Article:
Nor were these women the sweet and gentle girls that men always imagine come to welcome them home from the wars, these women were like Penelope, made strong during the years alone in Ithaka, educated and very canny. While the men had dismembered one another with swords, smashed one another with canons and used the very unsubtle machinations of the torture chamber to overpower their enemies, the women had stayed home, weaving and unraveling the tapestries of time, the shroud with which they would bury their fathers, the wombs from which they would birth the new. There is much subtlety and truth to be found in this.

I still did not love “Vertumnus and Pomona”, but Amanda made a very sweet case for their very feminine world.

Monday, October 8, 2007

A Brief Thought Exercise

As my acquaintance Anne said, “Academics are like psychedelic drugs. They force you to see patterns where there are none.”

I invite you now to do a short centering exercise. I will assure you before you even start that completing this exercise is all but impossible, so do not be worried when you fail. Failing at the task is part of the wonderful mystery of performing it. We are accustomed to avoid failure at all costs rather than accepting its gifts. Failure is a gift. I will say more about this later.

I encountered this exercise during a healing prayer retreat, not with a seventies guru, but with a kindly retired UCC minister and one time friend of my aunt. I spent a beautiful week amid redwoods, fields and the Navarre River in Sonoma County failing at this exercise and I loved it so much that I have since taught it to hundreds of people.

You need only three simple things to complete it: a rock, a clock and a quiet place to sit. The point is to look at the rock for 10 minutes and think of nothing but the rock as a rock. You may look at it from any angle. You may turn it in your hands and examine it closely. You may even close your eyes and savor its textures. But you cannot turn it into anything but that which it already is: a rock.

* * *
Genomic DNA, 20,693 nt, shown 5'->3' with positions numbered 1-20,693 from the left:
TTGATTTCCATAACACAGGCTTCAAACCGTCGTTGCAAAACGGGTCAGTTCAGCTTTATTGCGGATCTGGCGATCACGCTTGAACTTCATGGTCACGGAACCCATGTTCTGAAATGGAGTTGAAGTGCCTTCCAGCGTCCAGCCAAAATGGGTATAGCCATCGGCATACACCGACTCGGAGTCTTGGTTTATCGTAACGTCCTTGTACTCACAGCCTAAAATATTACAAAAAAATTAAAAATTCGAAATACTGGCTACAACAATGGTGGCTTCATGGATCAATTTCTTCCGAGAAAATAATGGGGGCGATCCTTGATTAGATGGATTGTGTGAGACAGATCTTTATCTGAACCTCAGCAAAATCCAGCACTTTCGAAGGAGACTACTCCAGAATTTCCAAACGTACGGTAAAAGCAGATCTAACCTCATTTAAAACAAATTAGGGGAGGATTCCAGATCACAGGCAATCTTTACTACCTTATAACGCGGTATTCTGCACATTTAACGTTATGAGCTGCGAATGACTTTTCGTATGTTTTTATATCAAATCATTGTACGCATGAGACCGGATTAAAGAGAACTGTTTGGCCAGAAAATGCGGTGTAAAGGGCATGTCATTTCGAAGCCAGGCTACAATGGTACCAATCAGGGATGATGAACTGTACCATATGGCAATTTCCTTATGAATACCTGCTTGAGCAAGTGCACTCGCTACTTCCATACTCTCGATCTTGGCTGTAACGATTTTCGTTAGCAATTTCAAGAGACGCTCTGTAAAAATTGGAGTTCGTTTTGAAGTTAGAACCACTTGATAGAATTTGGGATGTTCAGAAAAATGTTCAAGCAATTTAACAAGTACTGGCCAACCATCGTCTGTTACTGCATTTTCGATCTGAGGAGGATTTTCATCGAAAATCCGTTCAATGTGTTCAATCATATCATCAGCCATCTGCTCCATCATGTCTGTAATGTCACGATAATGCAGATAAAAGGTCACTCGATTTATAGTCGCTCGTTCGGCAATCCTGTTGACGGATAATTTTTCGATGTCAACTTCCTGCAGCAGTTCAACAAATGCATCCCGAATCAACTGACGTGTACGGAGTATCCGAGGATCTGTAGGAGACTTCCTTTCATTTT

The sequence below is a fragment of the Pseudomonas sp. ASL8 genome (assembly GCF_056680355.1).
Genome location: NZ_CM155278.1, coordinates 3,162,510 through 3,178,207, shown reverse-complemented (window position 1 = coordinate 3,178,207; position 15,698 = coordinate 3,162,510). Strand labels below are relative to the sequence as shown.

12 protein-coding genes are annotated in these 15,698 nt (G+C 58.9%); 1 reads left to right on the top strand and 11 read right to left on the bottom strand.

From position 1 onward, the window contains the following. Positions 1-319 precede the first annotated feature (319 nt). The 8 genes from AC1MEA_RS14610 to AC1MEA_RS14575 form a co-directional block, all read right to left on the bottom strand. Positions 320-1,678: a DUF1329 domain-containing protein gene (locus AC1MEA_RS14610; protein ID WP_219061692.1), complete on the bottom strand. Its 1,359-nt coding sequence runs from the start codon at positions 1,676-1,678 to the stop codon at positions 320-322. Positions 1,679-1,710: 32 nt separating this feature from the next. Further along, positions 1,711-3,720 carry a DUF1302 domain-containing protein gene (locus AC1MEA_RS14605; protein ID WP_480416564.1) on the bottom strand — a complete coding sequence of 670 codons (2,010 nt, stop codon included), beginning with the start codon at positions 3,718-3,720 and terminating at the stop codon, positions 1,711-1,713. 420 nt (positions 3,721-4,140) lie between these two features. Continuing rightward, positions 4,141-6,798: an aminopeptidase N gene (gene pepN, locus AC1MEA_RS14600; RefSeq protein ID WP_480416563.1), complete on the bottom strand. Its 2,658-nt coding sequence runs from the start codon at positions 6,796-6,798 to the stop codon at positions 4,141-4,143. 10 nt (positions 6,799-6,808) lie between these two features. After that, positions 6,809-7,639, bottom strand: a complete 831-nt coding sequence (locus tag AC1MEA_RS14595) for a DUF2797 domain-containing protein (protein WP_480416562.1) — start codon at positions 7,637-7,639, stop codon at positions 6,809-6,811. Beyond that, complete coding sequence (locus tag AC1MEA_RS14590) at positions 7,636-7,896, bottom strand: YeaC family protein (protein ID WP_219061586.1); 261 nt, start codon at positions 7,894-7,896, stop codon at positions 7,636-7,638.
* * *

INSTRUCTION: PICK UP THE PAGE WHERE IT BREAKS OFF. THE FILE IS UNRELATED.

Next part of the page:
To prepare for the exercise, it helps to settle onself in the quiet place and take a few deep breaths. If possible, say some comforting and simple words to banish any thoughts that may be troubling you. Acknowledge them and let them go. The same with any noises that may be drifting through the window: the mockingbird under the eaves, the crows that call out from the tree next door, the swish of cars moving up and down the street, that baby across the street who is always having tantrums. Acknowledge them and let them go.

If your clock has an alarm, set it for ten minutes hence.

Now focus all your concentration upon the rock.

When your ten minutes are up, reflect on what you saw.

That is all.


I cannot look at a rock for ten minutes without telling a story. For me, rocks turn into narrative, the universe in microcosm. I have a piece of charcoal colored granite veined with quartz which always turns into pictograms which in turn takes me into the desert and causes me to ponder lost ceremonies. I have a second piece of granite that when I hold it just so, a wolf’s head emerges from its top and at the bottom I can just barely make out a den of puppies. This rock tells a cautionary tale. Long ago, a wolf mother was out hunting to feed her brood when a pair of cruel little boys came upon her innocent puppies. They began to tease and torment them. Hearing their cries from far away, the mother cried out to her mother earth who took pity upon them and turned them all to stone until humans should become a kinder race. And as it sits in my hand, I ponder whether I have learned the kindness to awaken them.